New Christian Journal Open to Discussions of Faith On Campus

Peripateo, a new Christian discourse journal, is currently in the stages of developing and collecting content for their inaugural issue, slated to be released this spring.  The journal, whose title comes from a Greek verb meaning “to make one’s way,” “progress,” or “to walk around in,” aims to “see where faith is intersecting with or even informing the ways students are living their lives on campus,” Editor-in-Chief Hana Lehmann ’13 said. Peripateo will include a range of submissions including poetry, short fiction, personal reflection pieces, photography, academic articles, and essays.

The idea of creating a Christian discourse journal at Swarthmore came about when Lehmann read one such journal from Williams College, called The Williams Telos. When she mentioned the idea of creating a Swarthmore publication to fellow students, excitement began to build. “I realized that maybe we should do this, maybe we have the spirit, maybe we have the spunk and the excitement around this,” Lehmann said.

Interested students attended a conference in Boston, which provided resources to help Christian discourse journals get started at college campuses. From there, an editorial staff assembled and proposed a student-directed reading. This semester, advised by religion professor Mark Wallace, the nine students behind Peripateo meet weekly in a student-run directed reading called “Religion, Culture, and Discourse.”

Design Coordinator Yared Portillo ’15 said that she hopes that Peripateo will provide a discourse on faith that has been missing in the Swarthmore community. “Our faith is sometimes not given the level of importance that we recognize it to have,” she said. “We are trying to use this journal as a space to reflect on why our faith is important and why our faith is relevant—not just something you grew up with, not just something that is.”

Lehmann described the objective as “responding to an impoverished discourse of faith, reason, and truth” and addressing what she saw as a common perception: “if you have faith in an academic setting, you are considered naïve.” She said that, “through the publication, we aspire to think critically and struggle with all of these ideas of faith, reason, and truth.”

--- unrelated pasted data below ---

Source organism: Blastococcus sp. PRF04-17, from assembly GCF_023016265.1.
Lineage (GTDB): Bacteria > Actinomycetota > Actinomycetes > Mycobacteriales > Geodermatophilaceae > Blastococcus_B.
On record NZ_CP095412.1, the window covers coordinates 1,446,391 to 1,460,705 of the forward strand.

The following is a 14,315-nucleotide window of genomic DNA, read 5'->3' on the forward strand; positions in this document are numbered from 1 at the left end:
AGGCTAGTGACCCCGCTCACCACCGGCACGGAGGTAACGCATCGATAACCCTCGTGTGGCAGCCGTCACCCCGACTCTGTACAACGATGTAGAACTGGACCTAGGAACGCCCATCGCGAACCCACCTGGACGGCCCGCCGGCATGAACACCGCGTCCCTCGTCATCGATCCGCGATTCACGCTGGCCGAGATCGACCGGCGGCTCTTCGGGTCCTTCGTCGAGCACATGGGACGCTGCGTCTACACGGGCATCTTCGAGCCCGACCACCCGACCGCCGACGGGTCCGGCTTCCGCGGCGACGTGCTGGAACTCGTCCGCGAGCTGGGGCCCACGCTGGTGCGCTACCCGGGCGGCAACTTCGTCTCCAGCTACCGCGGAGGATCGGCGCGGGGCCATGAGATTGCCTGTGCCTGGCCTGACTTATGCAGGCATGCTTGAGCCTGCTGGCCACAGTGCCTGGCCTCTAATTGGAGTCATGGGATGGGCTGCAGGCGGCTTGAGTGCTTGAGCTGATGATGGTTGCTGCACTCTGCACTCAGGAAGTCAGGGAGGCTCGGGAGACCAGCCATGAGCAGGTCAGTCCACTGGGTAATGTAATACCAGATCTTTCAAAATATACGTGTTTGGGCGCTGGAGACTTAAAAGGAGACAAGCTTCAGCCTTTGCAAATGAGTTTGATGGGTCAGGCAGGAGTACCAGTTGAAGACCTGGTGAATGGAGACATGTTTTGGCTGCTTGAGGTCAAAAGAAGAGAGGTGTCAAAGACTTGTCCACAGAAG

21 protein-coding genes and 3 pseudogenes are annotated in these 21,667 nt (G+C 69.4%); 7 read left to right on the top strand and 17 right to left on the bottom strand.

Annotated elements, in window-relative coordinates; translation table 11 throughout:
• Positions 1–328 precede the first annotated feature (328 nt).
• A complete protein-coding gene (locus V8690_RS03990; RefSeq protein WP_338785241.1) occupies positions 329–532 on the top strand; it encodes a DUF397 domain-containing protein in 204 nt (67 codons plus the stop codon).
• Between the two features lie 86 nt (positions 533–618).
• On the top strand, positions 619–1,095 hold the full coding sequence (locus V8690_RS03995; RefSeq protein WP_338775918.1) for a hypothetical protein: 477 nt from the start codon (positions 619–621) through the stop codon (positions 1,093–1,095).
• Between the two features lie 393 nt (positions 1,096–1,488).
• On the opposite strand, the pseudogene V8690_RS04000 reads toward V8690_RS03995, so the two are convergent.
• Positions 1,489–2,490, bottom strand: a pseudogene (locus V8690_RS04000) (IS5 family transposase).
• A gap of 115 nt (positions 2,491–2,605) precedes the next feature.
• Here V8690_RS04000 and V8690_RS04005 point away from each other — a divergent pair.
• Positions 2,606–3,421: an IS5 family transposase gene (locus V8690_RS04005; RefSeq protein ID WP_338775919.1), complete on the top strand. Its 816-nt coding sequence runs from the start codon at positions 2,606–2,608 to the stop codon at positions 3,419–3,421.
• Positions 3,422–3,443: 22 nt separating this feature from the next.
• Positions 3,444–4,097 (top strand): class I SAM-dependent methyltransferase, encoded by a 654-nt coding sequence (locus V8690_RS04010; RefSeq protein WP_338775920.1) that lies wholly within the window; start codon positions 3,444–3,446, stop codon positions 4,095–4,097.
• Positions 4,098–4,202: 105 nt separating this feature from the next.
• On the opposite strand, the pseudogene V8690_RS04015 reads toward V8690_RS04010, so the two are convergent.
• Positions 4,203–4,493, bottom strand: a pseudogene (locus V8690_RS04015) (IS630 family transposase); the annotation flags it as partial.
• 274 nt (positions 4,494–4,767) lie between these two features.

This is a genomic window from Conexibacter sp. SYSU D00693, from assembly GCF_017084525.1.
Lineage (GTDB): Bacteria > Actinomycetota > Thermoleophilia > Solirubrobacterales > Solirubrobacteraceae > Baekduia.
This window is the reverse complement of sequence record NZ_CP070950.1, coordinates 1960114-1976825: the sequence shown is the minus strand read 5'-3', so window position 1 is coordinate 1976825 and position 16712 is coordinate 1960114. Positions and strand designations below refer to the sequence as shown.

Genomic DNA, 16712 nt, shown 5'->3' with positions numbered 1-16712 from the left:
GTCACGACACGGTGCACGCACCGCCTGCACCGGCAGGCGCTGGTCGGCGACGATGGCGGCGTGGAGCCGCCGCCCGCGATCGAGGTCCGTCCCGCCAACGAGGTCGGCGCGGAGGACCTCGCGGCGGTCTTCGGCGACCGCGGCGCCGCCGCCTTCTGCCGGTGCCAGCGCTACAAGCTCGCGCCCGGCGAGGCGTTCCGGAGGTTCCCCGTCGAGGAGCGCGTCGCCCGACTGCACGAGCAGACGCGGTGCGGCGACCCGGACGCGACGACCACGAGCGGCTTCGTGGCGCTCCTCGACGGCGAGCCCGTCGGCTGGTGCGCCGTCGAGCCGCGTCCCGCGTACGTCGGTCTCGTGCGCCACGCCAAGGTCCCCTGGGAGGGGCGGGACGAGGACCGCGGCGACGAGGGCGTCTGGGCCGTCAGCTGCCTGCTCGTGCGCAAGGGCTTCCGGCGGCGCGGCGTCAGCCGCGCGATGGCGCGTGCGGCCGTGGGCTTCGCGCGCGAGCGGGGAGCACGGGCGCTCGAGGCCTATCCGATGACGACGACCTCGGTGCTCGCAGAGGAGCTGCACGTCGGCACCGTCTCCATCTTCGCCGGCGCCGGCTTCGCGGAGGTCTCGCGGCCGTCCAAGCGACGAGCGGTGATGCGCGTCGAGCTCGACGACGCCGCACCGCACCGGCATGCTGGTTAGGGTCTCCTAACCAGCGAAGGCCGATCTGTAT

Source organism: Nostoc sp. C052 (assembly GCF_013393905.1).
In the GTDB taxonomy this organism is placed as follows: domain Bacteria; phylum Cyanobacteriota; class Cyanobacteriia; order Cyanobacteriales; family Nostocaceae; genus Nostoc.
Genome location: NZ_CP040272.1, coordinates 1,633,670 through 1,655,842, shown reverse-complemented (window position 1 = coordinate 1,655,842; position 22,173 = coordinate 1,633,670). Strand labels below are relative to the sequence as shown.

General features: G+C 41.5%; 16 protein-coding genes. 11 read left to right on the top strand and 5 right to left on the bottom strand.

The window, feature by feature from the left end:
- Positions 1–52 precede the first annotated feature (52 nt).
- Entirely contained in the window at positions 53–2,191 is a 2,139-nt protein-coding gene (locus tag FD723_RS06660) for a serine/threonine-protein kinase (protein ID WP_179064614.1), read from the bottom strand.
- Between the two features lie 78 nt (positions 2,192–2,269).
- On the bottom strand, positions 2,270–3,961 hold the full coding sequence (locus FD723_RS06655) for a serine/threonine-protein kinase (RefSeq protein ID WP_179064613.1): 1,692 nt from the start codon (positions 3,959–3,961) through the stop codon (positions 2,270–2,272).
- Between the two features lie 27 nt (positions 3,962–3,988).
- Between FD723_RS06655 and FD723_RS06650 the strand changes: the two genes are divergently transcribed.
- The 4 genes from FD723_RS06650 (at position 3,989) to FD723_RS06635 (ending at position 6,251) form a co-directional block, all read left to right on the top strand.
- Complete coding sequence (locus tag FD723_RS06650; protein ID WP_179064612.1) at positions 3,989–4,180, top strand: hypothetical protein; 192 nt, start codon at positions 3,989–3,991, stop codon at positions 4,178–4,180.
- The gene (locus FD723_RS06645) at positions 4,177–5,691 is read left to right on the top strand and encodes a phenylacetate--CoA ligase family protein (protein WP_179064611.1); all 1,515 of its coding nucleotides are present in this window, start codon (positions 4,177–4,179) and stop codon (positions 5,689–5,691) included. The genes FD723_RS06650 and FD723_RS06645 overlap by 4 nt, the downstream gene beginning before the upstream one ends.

Poetry Editor Nate Lo ’13 also spoke of the journal as a response. “I think that often the perception of Christianity is that it can’t be intellectual, or you can’t have discussions, or people who believe in it are hokey,” he said. “We want to speak to that. There are intellectual things to be said and it does have relevance beyond the church or chapel or meetinghouse.”

Lo hopes that submissions to Peripateo will examine faith in new ways. “A lot of language that you see in conversations […] about Christianity [is] kind of used or old or you hear the same arguments again and again from both sides,” Lo said. He wants to find writing that engages in “twisting and reinventing tropes of Christianity that you might see in literature.”

At the moment, everyone on the editorial board of Peripateo is a member of the Swarthmore Christian Fellowship (SCF), a multidenominational group that is a branch of the international evangelical organization InterVarsiy IV.

Students unaffiliated with SCF have proposed submissions for this year’s edition of Peripateo, and the Peripateo board hopes include “members of the wider Swarthmore Christian community” on future editorial boards, Portillo said.

In the weekly directed reading, the staff of Peripateo explores the medium of print, what it means to be “culture creators,” and how a publication can lead to discourse, among other topics. Lehmann explained that in order to keep the journal from only serving to circulate ideas and opinions, “We really are trying to frame these arguments and these articles around questions so that people can continue to be thinking about them.”

Peripateo hopes to have its first issue out during this spring’s reading week. On the back cover, readers will be able to read the benediction “Selah,” a Hebrew word indicating a pause or a breath mark. Lehmann said, “We are pressing the Swarthmore community to have that kind of openness and then spend time pausing and reflecting and growing.”

Featured image courtesy of Swarthmore College.


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